I stole this one from Austin Kleon. Writing often begins as a solitary activity, but if they are to grow, they're going to have to share their work with others. If that work is to grow, they're going to have to learn how to take criticism without falling apart over it. Many young writers quit the minute the encounter indifference or opposition to their work. They need to become okay with this and then learn to treasure the outside perspective. It's probably okay for them to wait to learn that the world is often hostile to new ideas. There is a certain strength in the optimism of youth, and they should develop it as long as possible before the specter of cynicism creeps in.
7. Don't tell them they are talented.
They are going to want you to read their work, and you should, but you need to know what to say. The wrong kind of praise can be damning. If you're really serious about moving you kid forward, you should look into the work of Carol Dweck about fixed vs. growth mindsets and what that does to people's long term growth. In a nutshell, you need to focus on the work, and you should avoid telling them they are creative or talented and instead praise them for their efforts. This is called process praise, and it helps kids achieve more in the long run.
8. Watch this TED talk by Elizabeth Gilbert.
I think kids need to learn that published writers struggle with the same kinds of issues as do people who are just starting. I think it also could lead parents and kids into a great discussion about where ideas come from.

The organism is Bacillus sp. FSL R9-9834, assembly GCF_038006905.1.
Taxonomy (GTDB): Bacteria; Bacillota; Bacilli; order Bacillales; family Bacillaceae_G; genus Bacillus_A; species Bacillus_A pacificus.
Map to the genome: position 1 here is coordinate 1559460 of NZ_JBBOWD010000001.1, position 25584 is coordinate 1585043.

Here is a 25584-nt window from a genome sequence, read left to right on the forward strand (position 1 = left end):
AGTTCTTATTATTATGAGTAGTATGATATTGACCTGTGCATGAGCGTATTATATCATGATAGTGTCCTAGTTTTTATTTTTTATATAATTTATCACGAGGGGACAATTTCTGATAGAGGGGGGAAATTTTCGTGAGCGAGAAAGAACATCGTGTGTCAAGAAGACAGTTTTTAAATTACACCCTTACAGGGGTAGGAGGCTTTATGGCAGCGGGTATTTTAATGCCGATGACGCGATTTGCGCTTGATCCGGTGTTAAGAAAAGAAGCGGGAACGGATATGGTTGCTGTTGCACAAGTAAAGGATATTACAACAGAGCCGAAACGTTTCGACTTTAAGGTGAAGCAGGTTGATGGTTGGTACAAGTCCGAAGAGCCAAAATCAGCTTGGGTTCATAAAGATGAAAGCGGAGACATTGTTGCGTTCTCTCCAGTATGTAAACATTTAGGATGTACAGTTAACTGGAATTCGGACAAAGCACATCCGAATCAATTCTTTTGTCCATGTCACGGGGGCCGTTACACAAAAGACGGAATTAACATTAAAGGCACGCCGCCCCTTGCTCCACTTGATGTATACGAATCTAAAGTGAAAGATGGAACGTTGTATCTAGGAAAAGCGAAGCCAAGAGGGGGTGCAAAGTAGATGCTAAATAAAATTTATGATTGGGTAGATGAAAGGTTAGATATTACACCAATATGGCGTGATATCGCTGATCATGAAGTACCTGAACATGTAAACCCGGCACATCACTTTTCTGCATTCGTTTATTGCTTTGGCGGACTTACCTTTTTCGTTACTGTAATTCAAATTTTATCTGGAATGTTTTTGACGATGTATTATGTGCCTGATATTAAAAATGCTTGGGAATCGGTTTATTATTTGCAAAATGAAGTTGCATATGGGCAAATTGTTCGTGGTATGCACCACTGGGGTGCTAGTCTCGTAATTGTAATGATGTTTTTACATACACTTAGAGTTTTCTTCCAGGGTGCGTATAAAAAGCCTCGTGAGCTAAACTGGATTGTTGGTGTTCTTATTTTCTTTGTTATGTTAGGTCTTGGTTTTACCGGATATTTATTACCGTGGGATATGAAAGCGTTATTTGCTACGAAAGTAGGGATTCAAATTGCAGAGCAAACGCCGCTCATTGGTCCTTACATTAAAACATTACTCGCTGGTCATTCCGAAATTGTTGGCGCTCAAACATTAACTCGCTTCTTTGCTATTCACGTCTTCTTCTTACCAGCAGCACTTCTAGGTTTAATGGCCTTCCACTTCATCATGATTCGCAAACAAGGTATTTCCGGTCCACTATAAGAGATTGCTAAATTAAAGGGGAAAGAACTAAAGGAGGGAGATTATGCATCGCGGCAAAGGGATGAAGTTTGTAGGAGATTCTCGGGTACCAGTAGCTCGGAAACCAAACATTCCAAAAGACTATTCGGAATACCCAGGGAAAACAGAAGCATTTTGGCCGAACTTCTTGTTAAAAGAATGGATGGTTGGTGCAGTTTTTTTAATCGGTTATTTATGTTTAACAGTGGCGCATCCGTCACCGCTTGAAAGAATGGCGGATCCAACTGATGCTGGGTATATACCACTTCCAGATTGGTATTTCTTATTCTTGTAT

9. Watch this TEDed Video by Victor Wooten
This one is pretty much just for the parents, and while it’s focused on music, it’s connected directly to language acquisition and development. Wooten says some pretty incredible things about play leading to artistic development. Also, it’s just a great video, and it’s my most frequent Internet recommendation.
10. Be Publicly Creative in your Own Way.
Doing you own thing (and everyone has a thing) is best way to model the kinds of habits a young writer will need. You can lead really effectively without a lecture. Just show them what its like to be a person with a passion. You don’t have to do the same thing as they do, but it’s going to help if you show them that you’re out there in the world doing something. If they see you primarily as a consumer and not a creator, they’ll think that’s the ideal role. You don’t have to be a genius to make things. It’s actually most important for you to show them that it’s more satisfying to be active in this world than passive.
I hope this list helps. I don’t usually go in for this kind of click-bait structured thing, but it seems like a useful thing and a way of contributing. I’d love to know if you have any insights of your own in this matter. How do you help your kids do their thing? Share in the comments.